Bush keeps Iran military option
US President George W Bush says all options, including
the use of force, are "on the table" to prevent Iran from
developing nuclear weapons.
He was speaking after Iranian President Mahmoud Ahmadinejad gave a speech threatening to "cut off the hand of the aggressor" if Iran was attacked.
Iran insists its nuclear programme is peaceful, a claim the US rejects.
"All options are on the table," Mr Bush said as he responded to a question at the White House about whether the US was considering military action.
Mr Bush called for "a united effort with countries who recognise the danger of Iran having a nuclear weapon," saying the US was working closely with the UK, France and Germany on the issue.
International pressure over Iran's disputed programme
increased last week when Iran announced that it had successfully enriched
Concern has been further fuelled by assertions from Mr Ahmadinejad that Iran is conducting research on P2 centrifuges, which could quadruple its enrichment powers.
The five permanent members of the UN Security Council and Germany held a working dinner in Moscow on Tuesday to discuss the row. Russia's Interfax news agency quoted a source close to the talks as saying that "no breakthrough decisions were made".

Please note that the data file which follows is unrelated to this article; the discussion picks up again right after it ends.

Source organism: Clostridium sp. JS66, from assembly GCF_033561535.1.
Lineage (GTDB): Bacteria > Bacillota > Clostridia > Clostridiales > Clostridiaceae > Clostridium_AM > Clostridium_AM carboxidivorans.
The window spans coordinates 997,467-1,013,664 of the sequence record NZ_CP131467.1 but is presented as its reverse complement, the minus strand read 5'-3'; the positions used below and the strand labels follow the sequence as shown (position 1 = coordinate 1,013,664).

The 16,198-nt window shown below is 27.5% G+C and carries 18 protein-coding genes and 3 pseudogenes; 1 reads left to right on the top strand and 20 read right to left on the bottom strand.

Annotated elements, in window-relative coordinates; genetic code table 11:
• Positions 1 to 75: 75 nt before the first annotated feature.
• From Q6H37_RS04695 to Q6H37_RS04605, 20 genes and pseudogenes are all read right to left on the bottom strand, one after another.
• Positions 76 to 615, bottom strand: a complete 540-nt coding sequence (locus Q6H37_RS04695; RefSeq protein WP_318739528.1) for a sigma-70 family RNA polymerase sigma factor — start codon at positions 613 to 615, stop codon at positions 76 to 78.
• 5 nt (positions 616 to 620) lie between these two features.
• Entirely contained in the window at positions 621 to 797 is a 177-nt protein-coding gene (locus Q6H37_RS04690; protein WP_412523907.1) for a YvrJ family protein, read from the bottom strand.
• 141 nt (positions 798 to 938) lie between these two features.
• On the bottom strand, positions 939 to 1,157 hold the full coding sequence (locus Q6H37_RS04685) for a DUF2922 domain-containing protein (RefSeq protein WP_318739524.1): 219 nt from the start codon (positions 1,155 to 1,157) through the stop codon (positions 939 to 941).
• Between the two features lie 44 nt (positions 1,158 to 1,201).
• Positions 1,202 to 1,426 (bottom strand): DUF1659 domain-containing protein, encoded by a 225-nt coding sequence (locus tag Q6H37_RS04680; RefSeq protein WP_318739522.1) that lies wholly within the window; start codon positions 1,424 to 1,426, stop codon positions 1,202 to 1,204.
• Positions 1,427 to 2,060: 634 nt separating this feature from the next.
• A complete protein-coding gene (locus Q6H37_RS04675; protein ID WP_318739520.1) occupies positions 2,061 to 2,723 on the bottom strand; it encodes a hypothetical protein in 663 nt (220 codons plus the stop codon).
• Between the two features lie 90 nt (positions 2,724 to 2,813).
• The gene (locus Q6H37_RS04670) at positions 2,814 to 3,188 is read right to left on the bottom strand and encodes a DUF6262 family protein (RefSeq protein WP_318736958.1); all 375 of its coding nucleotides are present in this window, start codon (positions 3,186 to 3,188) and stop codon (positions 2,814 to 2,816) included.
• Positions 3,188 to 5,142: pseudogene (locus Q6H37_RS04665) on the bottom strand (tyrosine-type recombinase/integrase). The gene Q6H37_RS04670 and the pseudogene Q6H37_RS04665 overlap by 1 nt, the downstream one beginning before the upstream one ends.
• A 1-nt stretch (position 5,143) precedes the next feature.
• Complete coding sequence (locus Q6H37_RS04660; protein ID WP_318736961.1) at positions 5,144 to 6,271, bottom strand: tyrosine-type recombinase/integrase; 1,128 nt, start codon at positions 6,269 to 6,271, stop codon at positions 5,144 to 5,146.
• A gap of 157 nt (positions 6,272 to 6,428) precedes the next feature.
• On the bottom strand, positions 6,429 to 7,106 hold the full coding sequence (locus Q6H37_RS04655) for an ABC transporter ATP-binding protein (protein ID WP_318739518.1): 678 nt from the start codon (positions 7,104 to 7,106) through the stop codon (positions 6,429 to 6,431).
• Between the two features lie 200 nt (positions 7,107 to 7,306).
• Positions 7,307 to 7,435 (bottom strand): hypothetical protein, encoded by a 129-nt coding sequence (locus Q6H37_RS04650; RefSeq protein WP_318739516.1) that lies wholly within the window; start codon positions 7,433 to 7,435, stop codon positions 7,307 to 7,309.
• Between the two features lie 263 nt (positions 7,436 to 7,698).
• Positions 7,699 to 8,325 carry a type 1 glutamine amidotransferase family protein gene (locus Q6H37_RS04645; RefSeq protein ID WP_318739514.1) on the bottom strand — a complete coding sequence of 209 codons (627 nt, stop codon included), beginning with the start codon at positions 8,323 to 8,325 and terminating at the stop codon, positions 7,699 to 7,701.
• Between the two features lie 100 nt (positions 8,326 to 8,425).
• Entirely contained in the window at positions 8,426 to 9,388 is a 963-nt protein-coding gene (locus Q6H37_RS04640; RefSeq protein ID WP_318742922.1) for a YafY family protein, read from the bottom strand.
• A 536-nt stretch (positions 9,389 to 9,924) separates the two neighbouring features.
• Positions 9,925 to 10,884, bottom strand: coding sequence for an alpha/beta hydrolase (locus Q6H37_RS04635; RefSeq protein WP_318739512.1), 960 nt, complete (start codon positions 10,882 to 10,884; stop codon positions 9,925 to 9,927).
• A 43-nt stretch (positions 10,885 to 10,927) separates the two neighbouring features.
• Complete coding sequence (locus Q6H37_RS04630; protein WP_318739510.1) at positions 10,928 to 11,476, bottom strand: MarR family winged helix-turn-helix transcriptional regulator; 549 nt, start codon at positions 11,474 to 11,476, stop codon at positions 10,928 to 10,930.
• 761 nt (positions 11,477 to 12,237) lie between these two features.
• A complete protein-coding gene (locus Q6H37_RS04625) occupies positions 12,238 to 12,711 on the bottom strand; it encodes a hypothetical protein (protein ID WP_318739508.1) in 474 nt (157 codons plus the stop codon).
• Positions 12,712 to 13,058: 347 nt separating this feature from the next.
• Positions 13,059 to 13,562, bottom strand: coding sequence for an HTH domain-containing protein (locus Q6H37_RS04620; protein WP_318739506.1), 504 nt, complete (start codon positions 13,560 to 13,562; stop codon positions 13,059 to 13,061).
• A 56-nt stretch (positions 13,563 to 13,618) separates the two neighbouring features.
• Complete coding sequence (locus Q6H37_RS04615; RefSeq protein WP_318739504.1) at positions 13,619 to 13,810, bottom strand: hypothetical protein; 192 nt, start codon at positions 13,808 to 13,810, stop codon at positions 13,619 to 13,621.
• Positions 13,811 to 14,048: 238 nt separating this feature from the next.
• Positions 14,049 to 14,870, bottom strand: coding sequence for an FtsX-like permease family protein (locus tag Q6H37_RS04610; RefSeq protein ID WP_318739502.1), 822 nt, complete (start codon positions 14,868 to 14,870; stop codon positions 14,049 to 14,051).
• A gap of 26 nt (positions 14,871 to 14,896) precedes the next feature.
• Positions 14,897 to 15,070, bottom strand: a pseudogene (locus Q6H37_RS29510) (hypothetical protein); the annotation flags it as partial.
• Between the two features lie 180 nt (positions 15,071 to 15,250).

'Preparing for the worst'
Earlier, at a parade to commemorate Army Day, Mr Ahmadinejad said he wanted peace and security in the region but added the army should be equipped with the latest technology to deter any aggression.
"Iran has created a powerful army that can powerfully defend the political borders and the integrity of the Iranian nation and cut off the hand of any aggressor and place the sign of disgrace on their forehead," he told military officers.
The BBC's Frances Harrison in Tehran says the message of the parade and the increasingly frequent military manoeuvres is that Iran is preparing for the worst, while hoping the world will accept it as a nuclear power.
But the BBC's regional analyst Pam O'Toole says that despite Iran's claims of enrichment success and the flexing of its military muscles, many questions about its capabilities and intentions remain unanswered.
Some Western military experts say Iran's new weaponry may not be quite as sophisticated as Tehran suggests, our correspondent says.
Iran is known to be a tough bargainer, our correspondent adds. The challenge for the international community is how to differentiate between Iranian rhetoric and reality - and how to respond in a united manner.
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